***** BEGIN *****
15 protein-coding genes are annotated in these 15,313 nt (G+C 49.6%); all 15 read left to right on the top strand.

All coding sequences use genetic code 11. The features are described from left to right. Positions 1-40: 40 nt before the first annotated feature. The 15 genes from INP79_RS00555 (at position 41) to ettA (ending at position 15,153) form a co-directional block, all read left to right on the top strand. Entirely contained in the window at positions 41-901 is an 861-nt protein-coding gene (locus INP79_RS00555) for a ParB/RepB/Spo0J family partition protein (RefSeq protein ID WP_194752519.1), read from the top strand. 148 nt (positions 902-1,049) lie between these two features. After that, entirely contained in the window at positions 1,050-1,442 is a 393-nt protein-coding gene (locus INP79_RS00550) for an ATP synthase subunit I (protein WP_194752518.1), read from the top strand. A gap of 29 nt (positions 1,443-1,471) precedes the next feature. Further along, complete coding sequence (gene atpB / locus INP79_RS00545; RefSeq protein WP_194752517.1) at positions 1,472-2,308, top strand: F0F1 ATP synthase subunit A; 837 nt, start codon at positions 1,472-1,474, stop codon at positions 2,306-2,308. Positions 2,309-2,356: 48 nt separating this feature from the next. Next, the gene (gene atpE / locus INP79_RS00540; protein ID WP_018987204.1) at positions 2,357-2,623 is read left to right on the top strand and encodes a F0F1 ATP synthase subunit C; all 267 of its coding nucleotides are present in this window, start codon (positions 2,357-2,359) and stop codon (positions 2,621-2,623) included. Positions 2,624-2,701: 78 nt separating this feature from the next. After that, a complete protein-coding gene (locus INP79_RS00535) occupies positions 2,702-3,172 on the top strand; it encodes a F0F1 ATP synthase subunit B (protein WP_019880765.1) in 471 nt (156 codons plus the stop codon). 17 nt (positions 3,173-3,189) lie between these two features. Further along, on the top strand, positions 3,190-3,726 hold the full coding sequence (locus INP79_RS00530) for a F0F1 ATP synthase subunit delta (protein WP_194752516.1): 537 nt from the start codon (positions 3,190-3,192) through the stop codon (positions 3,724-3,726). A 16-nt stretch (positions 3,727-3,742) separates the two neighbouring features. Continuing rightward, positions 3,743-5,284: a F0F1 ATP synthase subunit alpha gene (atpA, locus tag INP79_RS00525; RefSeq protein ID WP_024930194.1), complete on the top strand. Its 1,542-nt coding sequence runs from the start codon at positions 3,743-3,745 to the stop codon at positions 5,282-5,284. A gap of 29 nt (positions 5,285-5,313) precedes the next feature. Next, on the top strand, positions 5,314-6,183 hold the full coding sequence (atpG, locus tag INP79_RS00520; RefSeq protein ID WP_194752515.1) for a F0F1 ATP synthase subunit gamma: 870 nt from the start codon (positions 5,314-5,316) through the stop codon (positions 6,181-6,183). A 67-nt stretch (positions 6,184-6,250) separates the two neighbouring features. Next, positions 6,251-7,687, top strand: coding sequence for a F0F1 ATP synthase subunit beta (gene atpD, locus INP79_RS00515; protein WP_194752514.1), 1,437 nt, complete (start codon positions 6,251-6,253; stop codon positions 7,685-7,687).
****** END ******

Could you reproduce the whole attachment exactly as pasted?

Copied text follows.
15 protein-coding genes are annotated in these 15,313 nt (G+C 49.6%); all 15 read left to right on the top strand.

All coding sequences use genetic code 11. The features are described from left to right. Positions 1-40: 40 nt before the first annotated feature. The 15 genes from INP79_RS00555 (at position 41) to ettA (ending at position 15,153) form a co-directional block, all read left to right on the top strand. Entirely contained in the window at positions 41-901 is an 861-nt protein-coding gene (locus INP79_RS00555) for a ParB/RepB/Spo0J family partition protein (RefSeq protein ID WP_194752519.1), read from the top strand. 148 nt (positions 902-1,049) lie between these two features. After that, entirely contained in the window at positions 1,050-1,442 is a 393-nt protein-coding gene (locus INP79_RS00550) for an ATP synthase subunit I (protein WP_194752518.1), read from the top strand. A gap of 29 nt (positions 1,443-1,471) precedes the next feature. Further along, complete coding sequence (gene atpB / locus INP79_RS00545; RefSeq protein WP_194752517.1) at positions 1,472-2,308, top strand: F0F1 ATP synthase subunit A; 837 nt, start codon at positions 1,472-1,474, stop codon at positions 2,306-2,308. Positions 2,309-2,356: 48 nt separating this feature from the next. Next, the gene (gene atpE / locus INP79_RS00540; protein ID WP_018987204.1) at positions 2,357-2,623 is read left to right on the top strand and encodes a F0F1 ATP synthase subunit C; all 267 of its coding nucleotides are present in this window, start codon (positions 2,357-2,359) and stop codon (positions 2,621-2,623) included. Positions 2,624-2,701: 78 nt separating this feature from the next. After that, a complete protein-coding gene (locus INP79_RS00535) occupies positions 2,702-3,172 on the top strand; it encodes a F0F1 ATP synthase subunit B (protein WP_019880765.1) in 471 nt (156 codons plus the stop codon). 17 nt (positions 3,173-3,189) lie between these two features. Further along, on the top strand, positions 3,190-3,726 hold the full coding sequence (locus INP79_RS00530) for a F0F1 ATP synthase subunit delta (protein WP_194752516.1): 537 nt from the start codon (positions 3,190-3,192) through the stop codon (positions 3,724-3,726). A 16-nt stretch (positions 3,727-3,742) separates the two neighbouring features. Continuing rightward, positions 3,743-5,284: a F0F1 ATP synthase subunit alpha gene (atpA, locus tag INP79_RS00525; RefSeq protein ID WP_024930194.1), complete on the top strand. Its 1,542-nt coding sequence runs from the start codon at positions 3,743-3,745 to the stop codon at positions 5,282-5,284. A gap of 29 nt (positions 5,285-5,313) precedes the next feature. Next, on the top strand, positions 5,314-6,183 hold the full coding sequence (atpG, locus tag INP79_RS00520; RefSeq protein ID WP_194752515.1) for a F0F1 ATP synthase subunit gamma: 870 nt from the start codon (positions 5,314-5,316) through the stop codon (positions 6,181-6,183). A 67-nt stretch (positions 6,184-6,250) separates the two neighbouring features. Next, positions 6,251-7,687, top strand: coding sequence for a F0F1 ATP synthase subunit beta (gene atpD, locus INP79_RS00515; protein WP_194752514.1), 1,437 nt, complete (start codon positions 6,251-6,253; stop codon positions 7,685-7,687).